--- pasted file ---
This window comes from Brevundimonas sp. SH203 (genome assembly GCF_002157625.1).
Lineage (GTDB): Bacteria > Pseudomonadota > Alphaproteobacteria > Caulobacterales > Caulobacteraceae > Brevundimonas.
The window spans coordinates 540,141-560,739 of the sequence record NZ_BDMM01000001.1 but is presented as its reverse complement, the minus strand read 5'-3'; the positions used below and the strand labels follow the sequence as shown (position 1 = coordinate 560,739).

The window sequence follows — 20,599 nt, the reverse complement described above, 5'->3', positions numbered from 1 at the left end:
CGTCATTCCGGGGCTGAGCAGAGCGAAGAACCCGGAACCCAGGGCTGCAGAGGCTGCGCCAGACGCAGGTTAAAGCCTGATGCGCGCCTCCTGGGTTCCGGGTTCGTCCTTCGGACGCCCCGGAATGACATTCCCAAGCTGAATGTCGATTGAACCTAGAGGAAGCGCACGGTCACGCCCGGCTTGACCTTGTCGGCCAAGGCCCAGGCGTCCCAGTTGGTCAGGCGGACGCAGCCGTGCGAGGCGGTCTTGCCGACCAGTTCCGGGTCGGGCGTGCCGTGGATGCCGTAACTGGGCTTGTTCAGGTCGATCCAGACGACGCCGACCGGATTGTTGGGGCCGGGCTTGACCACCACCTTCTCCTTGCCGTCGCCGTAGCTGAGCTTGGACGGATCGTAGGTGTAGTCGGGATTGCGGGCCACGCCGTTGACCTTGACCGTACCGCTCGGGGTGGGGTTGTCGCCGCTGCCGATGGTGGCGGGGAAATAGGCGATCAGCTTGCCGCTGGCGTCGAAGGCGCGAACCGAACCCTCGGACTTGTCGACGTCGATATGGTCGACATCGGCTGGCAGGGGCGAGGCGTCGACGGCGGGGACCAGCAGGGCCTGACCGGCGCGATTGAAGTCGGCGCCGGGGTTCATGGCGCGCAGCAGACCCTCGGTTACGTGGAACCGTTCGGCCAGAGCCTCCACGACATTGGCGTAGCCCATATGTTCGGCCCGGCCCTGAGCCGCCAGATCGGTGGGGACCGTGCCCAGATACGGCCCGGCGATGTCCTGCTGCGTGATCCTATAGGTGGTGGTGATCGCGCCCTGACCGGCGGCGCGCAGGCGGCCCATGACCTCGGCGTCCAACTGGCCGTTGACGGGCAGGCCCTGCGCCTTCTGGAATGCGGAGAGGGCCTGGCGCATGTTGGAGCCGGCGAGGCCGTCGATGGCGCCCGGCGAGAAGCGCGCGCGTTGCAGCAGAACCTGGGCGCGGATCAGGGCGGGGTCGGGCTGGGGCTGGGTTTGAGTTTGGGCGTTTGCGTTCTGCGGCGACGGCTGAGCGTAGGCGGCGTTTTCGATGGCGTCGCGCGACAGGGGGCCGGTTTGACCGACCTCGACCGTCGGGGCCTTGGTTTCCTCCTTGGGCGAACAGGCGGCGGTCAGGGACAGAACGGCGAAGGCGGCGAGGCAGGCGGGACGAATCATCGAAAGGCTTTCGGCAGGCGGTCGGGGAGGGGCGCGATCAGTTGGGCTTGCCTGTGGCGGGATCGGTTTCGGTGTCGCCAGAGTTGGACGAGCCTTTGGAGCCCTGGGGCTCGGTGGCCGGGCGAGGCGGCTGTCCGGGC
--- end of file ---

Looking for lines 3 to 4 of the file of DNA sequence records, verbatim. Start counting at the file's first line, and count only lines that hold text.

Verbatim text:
The window spans coordinates 540,141-560,739 of the sequence record NZ_BDMM01000001.1 but is presented as its reverse complement, the minus strand read 5'-3'; the positions used below and the strand labels follow the sequence as shown (position 1 = coordinate 560,739).

The window sequence follows — 20,599 nt, the reverse complement described above, 5'->3', positions numbered from 1 at the left end: